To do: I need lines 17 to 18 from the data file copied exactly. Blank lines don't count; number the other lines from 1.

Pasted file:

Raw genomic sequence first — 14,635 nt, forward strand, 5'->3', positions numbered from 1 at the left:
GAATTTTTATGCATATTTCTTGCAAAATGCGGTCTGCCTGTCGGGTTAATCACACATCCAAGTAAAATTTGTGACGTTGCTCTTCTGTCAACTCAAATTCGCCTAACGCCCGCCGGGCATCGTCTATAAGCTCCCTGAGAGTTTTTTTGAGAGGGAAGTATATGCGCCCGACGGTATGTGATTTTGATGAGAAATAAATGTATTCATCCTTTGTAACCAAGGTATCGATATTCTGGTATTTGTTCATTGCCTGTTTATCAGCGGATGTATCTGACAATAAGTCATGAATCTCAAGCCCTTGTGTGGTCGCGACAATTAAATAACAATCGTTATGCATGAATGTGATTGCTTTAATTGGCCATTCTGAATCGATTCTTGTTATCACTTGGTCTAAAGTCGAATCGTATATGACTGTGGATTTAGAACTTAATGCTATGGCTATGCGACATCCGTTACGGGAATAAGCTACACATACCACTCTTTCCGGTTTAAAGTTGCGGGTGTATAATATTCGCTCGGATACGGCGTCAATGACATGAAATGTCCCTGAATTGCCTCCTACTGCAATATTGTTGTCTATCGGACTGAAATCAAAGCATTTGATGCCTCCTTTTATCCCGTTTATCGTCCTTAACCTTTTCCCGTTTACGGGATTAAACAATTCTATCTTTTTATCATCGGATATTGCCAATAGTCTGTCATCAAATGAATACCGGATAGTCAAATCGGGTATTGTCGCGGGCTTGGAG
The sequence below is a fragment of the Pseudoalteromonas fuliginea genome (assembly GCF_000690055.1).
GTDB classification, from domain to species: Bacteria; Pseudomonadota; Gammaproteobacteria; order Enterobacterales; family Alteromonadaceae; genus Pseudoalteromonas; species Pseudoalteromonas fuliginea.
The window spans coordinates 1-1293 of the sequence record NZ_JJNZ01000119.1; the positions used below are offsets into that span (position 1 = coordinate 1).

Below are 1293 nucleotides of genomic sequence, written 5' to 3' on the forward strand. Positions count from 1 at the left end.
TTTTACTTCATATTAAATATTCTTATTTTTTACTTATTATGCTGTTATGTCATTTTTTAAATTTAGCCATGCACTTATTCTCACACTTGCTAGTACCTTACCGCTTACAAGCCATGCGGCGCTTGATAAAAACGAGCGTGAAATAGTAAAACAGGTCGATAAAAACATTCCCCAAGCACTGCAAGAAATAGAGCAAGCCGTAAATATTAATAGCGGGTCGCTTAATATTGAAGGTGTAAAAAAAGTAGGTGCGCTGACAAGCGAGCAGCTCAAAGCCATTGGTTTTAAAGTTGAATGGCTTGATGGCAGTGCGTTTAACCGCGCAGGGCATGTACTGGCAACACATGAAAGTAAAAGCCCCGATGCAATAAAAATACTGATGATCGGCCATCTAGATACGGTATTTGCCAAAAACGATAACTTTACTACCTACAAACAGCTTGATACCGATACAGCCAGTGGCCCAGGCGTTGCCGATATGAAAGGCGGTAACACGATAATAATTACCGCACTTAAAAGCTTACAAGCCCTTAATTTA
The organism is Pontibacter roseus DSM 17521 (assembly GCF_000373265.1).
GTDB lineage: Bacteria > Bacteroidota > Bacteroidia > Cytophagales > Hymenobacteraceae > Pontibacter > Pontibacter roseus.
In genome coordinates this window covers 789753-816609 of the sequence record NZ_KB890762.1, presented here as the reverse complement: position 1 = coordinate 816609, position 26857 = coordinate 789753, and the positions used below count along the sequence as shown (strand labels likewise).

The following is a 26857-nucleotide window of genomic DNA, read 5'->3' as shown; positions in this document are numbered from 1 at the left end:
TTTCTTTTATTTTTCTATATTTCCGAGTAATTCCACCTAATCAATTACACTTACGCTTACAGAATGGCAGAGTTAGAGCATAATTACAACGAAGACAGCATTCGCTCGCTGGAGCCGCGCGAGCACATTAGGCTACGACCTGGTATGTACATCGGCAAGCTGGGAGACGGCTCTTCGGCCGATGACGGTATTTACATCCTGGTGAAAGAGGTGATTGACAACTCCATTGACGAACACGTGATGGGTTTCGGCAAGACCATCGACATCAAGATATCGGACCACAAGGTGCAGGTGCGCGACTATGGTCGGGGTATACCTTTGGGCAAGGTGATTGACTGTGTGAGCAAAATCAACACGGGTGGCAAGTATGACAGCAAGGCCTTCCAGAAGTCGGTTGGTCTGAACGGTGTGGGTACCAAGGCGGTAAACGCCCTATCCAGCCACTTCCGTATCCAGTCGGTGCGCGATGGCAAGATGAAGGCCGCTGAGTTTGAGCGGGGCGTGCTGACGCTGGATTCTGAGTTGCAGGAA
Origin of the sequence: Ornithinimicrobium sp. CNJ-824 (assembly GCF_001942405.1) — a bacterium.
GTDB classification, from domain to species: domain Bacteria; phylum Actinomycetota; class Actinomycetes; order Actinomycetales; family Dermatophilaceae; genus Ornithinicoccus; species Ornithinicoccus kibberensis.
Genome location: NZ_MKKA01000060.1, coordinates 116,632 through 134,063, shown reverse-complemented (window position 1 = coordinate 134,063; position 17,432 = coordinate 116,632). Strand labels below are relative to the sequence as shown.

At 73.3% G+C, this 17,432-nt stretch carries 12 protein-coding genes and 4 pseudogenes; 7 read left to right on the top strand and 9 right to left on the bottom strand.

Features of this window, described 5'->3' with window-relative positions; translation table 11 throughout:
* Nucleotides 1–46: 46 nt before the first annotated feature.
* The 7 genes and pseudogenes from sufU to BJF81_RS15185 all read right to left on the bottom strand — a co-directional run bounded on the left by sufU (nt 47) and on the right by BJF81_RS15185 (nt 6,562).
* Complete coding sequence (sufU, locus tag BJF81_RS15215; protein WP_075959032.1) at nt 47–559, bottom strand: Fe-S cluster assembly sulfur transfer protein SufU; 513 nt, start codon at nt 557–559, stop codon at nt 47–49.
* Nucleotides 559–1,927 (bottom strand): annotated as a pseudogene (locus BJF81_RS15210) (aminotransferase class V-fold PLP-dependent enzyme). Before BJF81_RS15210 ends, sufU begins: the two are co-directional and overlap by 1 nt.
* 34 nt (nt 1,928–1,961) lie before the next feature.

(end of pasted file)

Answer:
Features of this window, described 5'->3' with window-relative positions; translation table 11 throughout:
* Nucleotides 1–46: 46 nt before the first annotated feature.